Tony Dejak / AP

Hillary Clinton was already set to host a rally in Cleveland on Monday. But after this weekend’s massacre in Orlando—which claimed the lives of 50 people, including the gunman—she took the stage without any background music or other festivities typical of this kind of event. In contrast to Donald Trump’s appearances early in the day, Clinton appeared calm and resolute. As she addressed everything from national security to LGBT rights, she seemed like she was stepping into a role. She seemed presidential.   

“Today is not a day for politics,” Clinton began. “On Sunday, Americans woke up to a nightmare that’s become mind numbingly familiar—another act of terrorism in a place no one expected.” The attack was the worst mass shooting in U.S. history. While the investigation is still ongoing, Clinton laid out an approach to defeat ISIS, called for tighter gun restrictions, and offered solidarity to the LGBT community.

Shortly before Clinton’s speech, President Obama said the Orlando shooter, who pledged allegiance to ISIS, appeared to be inspired by “extremist information” online. There is no indication the attack was part of a larger plot, he added. In her remarks, Clinton said “identifying and stopping lone wolves a top priority,” along with working in partnership with other countries. “The Orlando terrorist may be dead, but the virus that poisoned his mind remains very much alive,” she said.

Clinton went on to reiterate the need for tighter gun-control measures. “It’s essential that we stop terrorists from getting the tools they need to carry out the attacks, and that is especially true when it comes to assault weapons like those used in Orlando and San Bernardino,” she said.

The presumptive Democratic nominee had called for the reinstatement of the assault-weapon ban earlier in the day. Authorities say the gunman had an assault rifle and a handgun, both of which were legally purchased. In 1994, former President Bill Clinton signed legislation that prohibited manufacturers from making assault weapons for consumer use, among other restrictions, but the law expired in 2004.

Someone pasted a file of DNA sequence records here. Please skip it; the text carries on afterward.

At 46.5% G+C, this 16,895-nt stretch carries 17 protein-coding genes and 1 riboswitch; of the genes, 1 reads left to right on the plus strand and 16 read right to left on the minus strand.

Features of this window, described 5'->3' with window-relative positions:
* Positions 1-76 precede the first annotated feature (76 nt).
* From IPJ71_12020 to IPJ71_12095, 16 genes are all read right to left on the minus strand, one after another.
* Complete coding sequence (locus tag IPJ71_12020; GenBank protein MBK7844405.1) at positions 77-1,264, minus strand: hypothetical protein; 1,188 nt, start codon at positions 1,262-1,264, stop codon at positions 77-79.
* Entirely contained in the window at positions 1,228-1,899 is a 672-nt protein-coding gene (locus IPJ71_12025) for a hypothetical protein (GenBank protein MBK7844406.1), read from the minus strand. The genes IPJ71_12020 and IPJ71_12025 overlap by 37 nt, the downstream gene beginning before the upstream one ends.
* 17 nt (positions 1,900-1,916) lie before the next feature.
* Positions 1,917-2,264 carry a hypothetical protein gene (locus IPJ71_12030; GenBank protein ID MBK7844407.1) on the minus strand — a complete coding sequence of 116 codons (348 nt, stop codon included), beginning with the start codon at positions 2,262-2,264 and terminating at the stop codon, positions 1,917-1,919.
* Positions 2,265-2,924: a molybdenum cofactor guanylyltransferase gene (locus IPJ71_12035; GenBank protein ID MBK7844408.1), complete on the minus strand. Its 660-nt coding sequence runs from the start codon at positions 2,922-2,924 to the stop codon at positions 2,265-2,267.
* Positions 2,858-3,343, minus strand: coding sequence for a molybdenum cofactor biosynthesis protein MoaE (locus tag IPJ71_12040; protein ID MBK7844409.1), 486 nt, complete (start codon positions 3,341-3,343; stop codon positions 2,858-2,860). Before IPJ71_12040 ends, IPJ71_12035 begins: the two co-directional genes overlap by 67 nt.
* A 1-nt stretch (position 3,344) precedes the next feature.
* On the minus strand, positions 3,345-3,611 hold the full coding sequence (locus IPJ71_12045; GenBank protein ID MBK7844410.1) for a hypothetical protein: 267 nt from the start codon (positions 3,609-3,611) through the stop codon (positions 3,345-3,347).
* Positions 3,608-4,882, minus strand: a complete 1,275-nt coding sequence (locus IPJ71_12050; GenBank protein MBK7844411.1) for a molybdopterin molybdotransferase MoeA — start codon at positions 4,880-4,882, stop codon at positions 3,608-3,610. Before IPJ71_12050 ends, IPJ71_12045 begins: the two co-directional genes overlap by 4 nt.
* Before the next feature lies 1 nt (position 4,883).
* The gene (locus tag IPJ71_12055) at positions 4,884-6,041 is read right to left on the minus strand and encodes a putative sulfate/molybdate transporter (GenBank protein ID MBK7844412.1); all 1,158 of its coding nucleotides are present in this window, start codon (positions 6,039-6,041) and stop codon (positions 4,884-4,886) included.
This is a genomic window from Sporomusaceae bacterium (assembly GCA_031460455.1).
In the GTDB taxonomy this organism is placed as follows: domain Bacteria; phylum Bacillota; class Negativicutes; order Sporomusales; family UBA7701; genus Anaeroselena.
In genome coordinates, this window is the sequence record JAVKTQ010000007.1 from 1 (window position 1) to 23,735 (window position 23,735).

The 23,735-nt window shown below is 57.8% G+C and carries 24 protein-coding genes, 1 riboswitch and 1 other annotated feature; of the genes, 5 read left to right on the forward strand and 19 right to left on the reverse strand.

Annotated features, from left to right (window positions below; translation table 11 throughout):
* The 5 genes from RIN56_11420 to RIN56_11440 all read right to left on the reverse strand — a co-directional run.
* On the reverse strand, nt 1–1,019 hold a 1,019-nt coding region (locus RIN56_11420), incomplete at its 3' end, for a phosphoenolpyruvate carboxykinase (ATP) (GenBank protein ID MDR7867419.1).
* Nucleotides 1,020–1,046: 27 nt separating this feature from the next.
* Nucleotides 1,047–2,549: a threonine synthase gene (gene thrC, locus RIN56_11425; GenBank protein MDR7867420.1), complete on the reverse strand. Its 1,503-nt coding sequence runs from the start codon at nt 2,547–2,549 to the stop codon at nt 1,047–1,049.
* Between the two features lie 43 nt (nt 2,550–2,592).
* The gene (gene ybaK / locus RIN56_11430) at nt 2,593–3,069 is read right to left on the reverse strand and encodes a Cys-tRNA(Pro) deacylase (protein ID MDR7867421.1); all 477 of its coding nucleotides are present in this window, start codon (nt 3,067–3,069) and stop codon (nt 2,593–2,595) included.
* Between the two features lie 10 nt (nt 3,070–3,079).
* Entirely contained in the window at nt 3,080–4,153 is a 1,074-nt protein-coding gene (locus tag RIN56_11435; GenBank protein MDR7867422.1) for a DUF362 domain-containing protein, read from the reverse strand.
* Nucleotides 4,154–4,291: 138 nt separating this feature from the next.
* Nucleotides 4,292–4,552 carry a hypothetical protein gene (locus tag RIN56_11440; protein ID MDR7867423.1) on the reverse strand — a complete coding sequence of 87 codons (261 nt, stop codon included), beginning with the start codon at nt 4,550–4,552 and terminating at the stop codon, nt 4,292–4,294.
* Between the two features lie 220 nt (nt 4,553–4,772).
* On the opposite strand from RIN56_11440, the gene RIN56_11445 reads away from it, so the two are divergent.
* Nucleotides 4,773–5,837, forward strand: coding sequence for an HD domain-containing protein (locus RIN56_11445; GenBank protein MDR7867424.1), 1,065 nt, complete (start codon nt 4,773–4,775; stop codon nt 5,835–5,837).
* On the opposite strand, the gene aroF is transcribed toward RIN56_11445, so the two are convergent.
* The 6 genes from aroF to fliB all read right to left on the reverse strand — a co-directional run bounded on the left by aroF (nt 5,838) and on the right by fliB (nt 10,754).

Gun-control has come up repeatedly throughout the election cycle. In October, Clinton pledged to stand up against the National Rifle Association in light of the shooting at a community college in Oregon. In November, she reiterated the need to take action against gun violence after a shooting in San Bernardino. On Monday, Clinton linked gun control and terrorism, arguing that if someone is on the FBI’s watch list, they should not be able to buy a gun.

She also paid tribute to the LGBT community, which was targeted in the attack on Pulse, a gay night club. “I want to say this to all the LGBT people grieving today in Florida and across our country, you have millions of allies who will always have your back. I am one of them,” she said.

Much of Clinton’s speech appeared to be in tune with Obama’s comments earlier in the day, but she diverged from the president in pinning the attack on “radical” Islam—a term regularly used by Republicans and, most recently, Donald Trump. Obama has consistently refrained from using the language, which has become a contentious point between Democrats and Republicans. In an earlier interview on Monday, Clinton dismissed Trump’s criticism, saying: “To me, radical jihadism, radical Islamism, I think they mean the same thing. I’m happy to say either, but that’s not the point. All this talk and demagoguery and rhetoric is not going to solve the problem.”

Clinton concluded the speech by recalling 9/11, when she was a New York senator and there was a Republican president, governor, and mayor: “We did not attack each other,” she said. That has not been the case this time: Even with her high-minded rhetoric, Clinton directed attacks at Donald Trump, though she never mentioned him by name. “Inflammatory, anti-Muslim rhetoric—and threatening to ban the families and friends of Muslim Americas as well as millions of Muslim business people and tourists from entering our country—hurts the vast majority of Muslims who love freedom and hate terror,” she said, referring to Trump’s proposal to ban Muslims from entering the United States. On Sunday, Trump had criticized Clinton’s use of language to talk about Islam. As Clinton said, this may not be a time for politics. But for the two presidential candidates, that doesn’t seem to be the reality. 

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